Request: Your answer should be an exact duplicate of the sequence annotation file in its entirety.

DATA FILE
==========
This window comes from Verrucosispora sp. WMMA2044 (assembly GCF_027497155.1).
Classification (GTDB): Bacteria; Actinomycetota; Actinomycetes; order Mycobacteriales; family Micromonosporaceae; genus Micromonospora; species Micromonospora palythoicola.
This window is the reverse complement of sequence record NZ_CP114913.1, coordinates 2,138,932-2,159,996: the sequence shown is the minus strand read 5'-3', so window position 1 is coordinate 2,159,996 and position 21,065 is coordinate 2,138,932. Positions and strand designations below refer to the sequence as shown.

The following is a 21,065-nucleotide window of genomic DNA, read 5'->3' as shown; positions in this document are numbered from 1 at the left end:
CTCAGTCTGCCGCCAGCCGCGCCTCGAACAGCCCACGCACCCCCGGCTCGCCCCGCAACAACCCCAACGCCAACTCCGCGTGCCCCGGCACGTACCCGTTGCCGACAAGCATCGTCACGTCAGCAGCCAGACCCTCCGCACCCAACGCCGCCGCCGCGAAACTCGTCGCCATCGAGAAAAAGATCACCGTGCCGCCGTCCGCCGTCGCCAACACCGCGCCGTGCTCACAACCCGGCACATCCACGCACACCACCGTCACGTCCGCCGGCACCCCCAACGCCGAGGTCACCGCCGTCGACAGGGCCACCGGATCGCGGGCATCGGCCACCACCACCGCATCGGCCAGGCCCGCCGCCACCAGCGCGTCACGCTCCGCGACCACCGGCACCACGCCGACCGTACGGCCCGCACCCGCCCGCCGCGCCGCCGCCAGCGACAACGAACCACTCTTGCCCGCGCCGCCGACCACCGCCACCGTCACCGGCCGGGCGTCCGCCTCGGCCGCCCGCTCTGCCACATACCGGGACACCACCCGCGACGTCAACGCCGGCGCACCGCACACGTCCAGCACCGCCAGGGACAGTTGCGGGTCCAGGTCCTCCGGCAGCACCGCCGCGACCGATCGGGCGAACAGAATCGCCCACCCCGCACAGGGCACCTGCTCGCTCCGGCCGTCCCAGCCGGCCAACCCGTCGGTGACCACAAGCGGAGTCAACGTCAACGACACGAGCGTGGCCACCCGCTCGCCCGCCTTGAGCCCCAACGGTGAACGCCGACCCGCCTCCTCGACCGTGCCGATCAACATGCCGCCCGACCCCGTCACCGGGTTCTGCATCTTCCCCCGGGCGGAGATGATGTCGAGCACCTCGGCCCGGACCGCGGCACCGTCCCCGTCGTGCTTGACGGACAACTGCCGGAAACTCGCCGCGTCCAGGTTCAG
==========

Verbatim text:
This window comes from Verrucosispora sp. WMMA2044 (assembly GCF_027497155.1).
Classification (GTDB): Bacteria; Actinomycetota; Actinomycetes; order Mycobacteriales; family Micromonosporaceae; genus Micromonospora; species Micromonospora palythoicola.
This window is the reverse complement of sequence record NZ_CP114913.1, coordinates 2,138,932-2,159,996: the sequence shown is the minus strand read 5'-3', so window position 1 is coordinate 2,159,996 and position 21,065 is coordinate 2,138,932. Positions and strand designations below refer to the sequence as shown.

The following is a 21,065-nucleotide window of genomic DNA, read 5'->3' as shown; positions in this document are numbered from 1 at the left end:
CTCAGTCTGCCGCCAGCCGCGCCTCGAACAGCCCACGCACCCCCGGCTCGCCCCGCAACAACCCCAACGCCAACTCCGCGTGCCCCGGCACGTACCCGTTGCCGACAAGCATCGTCACGTCAGCAGCCAGACCCTCCGCACCCAACGCCGCCGCCGCGAAACTCGTCGCCATCGAGAAAAAGATCACCGTGCCGCCGTCCGCCGTCGCCAACACCGCGCCGTGCTCACAACCCGGCACATCCACGCACACCACCGTCACGTCCGCCGGCACCCCCAACGCCGAGGTCACCGCCGTCGACAGGGCCACCGGATCGCGGGCATCGGCCACCACCACCGCATCGGCCAGGCCCGCCGCCACCAGCGCGTCACGCTCCGCGACCACCGGCACCACGCCGACCGTACGGCCCGCACCCGCCCGCCGCGCCGCCGCCAGCGACAACGAACCACTCTTGCCCGCGCCGCCGACCACCGCCACCGTCACCGGCCGGGCGTCCGCCTCGGCCGCCCGCTCTGCCACATACCGGGACACCACCCGCGACGTCAACGCCGGCGCACCGCACACGTCCAGCACCGCCAGGGACAGTTGCGGGTCCAGGTCCTCCGGCAGCACCGCCGCGACCGATCGGGCGAACAGAATCGCCCACCCCGCACAGGGCACCTGCTCGCTCCGGCCGTCCCAGCCGGCCAACCCGTCGGTGACCACAAGCGGAGTCAACGTCAACGACACGAGCGTGGCCACCCGCTCGCCCGCCTTGAGCCCCAACGGTGAACGCCGACCCGCCTCCTCGACCGTGCCGATCAACATGCCGCCCGACCCCGTCACCGGGTTCTGCATCTTCCCCCGGGCGGAGATGATGTCGAGCACCTCGGCCCGGACCGCGGCACCGTCCCCGTCGTGCTTGACGGACAACTGCCGGAAACTCGCCGCGTCCAGGTTCAG